Asia, Kyrgyzstan, Pamir, Zaalayskiy Range, Pik Ekishak, First Ascent, Pik Molly, Northwest Ridge; Zarya Vostoka and Kurumdy West, Attempts

Publication Year: 2007.

Zaalayskiy Range, Pik Ekishak, first ascent; Pik Molly, northwest ridge; Zarya Vostoka and Kurumdy West, attempts. Our Madteam/X-plore Expedition of Raúl Andrés, Olga Ariño, Irene Artuñedo, Enric Canosa, Albert Falcó, Daniel Guimaraens, Julio Masip David Oliveras, Jordi Sidera, David Taurà, Quim Valentí, and Gerard Van der Berg visited the eastern Zaalayskiy Khrebet, close to the borders with Tajikistan and China.

This is a rarely visited region of the Pamir, the northern flanks of which have been explored by only four or five expeditions to date. There were no other climbers in the range while we were there, and we found the solitude and vast potential for exploration amazing. However, we were not able to make major ascents, due to the poor weather and poor mountaineering conditions. Summer 2006 featured rain every afternoon and high temperatures (a minimum of -1°C at 4,200m). There was no frost at night, the snow was always soft, there were avalanches and rock- fall day and night, and the rock we encountered was of poor quality. We established base camp at 3,550m, an advanced base on the western bank of the Kurumdy Glacier at 3,950m, a second advanced base alongside the upper eastern bank of the glacier at 4,200m, and placed a high camp on the east side of Golova Orla (5,441m) at 4,650m. From this high camp we attempted the northeast ridge of Golova but failed short of the summit. A British-Russian team climbed this peak via the northwest ridge by in 2000.

Falcó and I did make the first ascent, on August 1, of an easy route to the summit of a 5,155m peak on the long ridge connecting Golova Orla and Shining Peak. We climbed a couloir on the southeast face, which in the last 200m steepened from 50-65°, to break through a cornice onto the northeast ridge at a 5,030m col. We continued up the crest on poor rock (II) to the summit. As the top was composed of two horns, we named the peak Ekishak (Kyrgyz for “two horns”) and our route Chocolate Ice (700m, PD+). Artuñedo and Oliveras repeated the route two days later.

From our first advanced base we climbed the east flank of Shining Peak (4,789m) at PD, a peak first climbed by the mixed north ridge by a British expedition in 1999. From our second advanced camp we climbed the northwest ridge of Pik Molly (4,748m), a peak also first climbed by the 1999 British expedition via a rather dangerous snow face. Our 600m ridge (Dancing in the Moonlight) was AD, largely rocky (II/III), with some snow and ice ramps of 55°.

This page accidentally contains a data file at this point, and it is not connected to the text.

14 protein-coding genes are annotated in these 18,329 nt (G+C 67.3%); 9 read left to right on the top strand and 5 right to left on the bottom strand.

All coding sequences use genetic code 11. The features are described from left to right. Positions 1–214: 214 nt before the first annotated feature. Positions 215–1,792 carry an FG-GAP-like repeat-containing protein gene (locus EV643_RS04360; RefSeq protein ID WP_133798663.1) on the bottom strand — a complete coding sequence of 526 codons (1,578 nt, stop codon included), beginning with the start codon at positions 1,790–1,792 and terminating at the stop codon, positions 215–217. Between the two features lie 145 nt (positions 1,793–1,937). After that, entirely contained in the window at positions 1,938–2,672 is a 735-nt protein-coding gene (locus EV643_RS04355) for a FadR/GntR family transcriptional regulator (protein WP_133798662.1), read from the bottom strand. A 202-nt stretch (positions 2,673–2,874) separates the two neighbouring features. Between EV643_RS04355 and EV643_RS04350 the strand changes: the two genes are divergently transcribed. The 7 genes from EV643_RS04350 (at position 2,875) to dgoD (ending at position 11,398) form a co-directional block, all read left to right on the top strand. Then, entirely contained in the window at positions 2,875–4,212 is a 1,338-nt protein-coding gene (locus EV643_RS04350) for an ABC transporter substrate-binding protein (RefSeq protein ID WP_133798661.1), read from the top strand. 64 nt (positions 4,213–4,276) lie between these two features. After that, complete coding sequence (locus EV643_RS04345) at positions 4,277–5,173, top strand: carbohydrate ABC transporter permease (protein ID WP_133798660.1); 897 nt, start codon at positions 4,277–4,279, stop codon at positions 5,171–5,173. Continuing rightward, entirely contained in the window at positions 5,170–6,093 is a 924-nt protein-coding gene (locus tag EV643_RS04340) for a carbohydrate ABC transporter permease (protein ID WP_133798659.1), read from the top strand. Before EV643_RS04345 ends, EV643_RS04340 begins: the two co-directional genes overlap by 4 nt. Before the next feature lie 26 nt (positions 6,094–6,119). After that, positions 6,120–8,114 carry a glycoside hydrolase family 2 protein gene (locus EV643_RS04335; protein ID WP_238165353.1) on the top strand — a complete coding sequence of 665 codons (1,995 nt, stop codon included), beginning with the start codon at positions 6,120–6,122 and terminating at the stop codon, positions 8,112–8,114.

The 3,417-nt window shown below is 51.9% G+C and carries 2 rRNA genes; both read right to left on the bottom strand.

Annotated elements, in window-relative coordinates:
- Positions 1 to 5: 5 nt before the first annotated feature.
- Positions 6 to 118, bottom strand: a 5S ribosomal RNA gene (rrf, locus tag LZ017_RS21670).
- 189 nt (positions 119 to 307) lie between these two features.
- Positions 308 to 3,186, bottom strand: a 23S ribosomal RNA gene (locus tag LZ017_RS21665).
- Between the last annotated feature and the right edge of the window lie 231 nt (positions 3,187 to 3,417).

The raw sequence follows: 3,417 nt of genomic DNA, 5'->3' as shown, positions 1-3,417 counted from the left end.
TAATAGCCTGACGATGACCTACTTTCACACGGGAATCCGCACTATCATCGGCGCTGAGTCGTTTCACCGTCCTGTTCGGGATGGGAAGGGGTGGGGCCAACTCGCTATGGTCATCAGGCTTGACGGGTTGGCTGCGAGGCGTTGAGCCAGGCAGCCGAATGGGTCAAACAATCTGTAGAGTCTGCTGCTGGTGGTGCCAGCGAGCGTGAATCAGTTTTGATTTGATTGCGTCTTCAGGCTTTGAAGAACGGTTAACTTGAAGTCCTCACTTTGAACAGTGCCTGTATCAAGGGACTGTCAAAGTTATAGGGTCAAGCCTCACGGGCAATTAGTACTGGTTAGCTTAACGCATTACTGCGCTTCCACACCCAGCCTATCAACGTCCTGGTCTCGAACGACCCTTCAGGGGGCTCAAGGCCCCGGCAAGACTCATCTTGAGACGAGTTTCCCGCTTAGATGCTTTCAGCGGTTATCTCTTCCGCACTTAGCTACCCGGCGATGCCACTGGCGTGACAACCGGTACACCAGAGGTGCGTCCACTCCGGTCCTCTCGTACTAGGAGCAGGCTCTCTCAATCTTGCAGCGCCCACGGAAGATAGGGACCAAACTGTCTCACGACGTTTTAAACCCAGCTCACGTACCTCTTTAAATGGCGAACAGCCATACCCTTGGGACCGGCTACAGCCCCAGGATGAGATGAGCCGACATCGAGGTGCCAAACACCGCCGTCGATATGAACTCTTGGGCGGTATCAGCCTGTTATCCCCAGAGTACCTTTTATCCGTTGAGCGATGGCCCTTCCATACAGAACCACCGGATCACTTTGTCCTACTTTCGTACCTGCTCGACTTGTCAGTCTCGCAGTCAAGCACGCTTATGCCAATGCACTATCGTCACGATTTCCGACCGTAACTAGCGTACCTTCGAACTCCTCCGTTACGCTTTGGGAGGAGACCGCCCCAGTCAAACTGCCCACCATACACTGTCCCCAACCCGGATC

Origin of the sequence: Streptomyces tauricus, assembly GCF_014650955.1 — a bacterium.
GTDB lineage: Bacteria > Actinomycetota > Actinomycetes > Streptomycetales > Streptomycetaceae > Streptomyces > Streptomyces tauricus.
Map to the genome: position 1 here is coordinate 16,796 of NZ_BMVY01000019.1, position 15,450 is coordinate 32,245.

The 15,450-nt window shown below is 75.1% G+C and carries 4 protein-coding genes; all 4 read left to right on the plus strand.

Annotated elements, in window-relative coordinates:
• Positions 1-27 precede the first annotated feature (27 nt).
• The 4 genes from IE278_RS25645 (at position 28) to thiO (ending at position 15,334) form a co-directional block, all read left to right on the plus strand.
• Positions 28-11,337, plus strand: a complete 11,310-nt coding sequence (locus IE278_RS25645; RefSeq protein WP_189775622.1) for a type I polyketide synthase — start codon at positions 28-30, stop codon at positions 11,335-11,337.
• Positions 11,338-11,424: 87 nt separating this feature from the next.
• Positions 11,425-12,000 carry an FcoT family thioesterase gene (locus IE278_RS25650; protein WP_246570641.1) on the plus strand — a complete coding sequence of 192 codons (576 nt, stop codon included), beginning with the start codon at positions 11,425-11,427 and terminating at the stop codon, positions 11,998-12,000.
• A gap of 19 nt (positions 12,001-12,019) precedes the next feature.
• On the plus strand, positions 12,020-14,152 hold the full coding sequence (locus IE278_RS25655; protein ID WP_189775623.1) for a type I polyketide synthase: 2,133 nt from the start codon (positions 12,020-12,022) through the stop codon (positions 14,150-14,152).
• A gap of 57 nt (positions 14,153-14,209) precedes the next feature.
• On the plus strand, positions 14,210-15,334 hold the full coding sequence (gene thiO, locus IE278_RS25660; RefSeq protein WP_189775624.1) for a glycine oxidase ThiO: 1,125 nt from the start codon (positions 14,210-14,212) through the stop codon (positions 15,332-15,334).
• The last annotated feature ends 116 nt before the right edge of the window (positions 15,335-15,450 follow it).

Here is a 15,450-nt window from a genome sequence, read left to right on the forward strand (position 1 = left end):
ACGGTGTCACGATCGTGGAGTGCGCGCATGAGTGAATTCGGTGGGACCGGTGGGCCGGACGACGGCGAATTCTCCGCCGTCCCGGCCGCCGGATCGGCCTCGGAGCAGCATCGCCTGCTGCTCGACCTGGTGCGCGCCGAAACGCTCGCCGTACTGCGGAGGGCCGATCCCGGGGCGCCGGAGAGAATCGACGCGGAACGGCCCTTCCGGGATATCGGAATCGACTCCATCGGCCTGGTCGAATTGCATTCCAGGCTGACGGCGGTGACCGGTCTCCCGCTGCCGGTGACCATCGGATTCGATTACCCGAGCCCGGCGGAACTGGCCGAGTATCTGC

The highest peak in the ring of mountains immediately east of our advanced bases on the Kurumdy is Pik Tarka (5,368m). We attempted Pik 5,262m to its northeast, first by walking up a side glacier to ca 4,300m, then climbing an open couloir/snow slope of 45° on the west flank of the north ridge. Turning right at the top, we crossed a small point that we named Aguja Eiger (4,812m) and continued up the ridge above (60° maximum, mixed), until forced to retreat by bad weather at just over 5,000m.

We tried to climb Zarya Vostoka (a.k.a. Eastern Sunrise Peak, 6,349m,) via the north ridge-north face, the route of the first ascent in August 2000 by the Kyrgyz team of Leonid Fishkis, Aleksandr Novik, Daniil Popov, and Natalya Zotova. This team reached the crest of the ridge via a snow couloir on the west flank. We climbed to the left, on the west face of a point on the ridge we named Aguja Jularg (4,890m). Our route to this small summit we named Chiquita cuesta Chacho (410m, D 65° M3). We then continued up the ridge and onto the broad slopes of the north face of Zarya Vostoka, reaching a height of 5,400m before deep, unconsolidated snow forced us back.

The other big peak we tried was Kurumdy West (6,545m), from our high camp east of Golova Orla. We only reached a low col, having experienced dangerous rock fall. We retreated from 5,000m. The main summit of Kurumdy (6,613m) was climbed in 1932 from the south: the west peak is still unclimbed.

David Taurà, Spain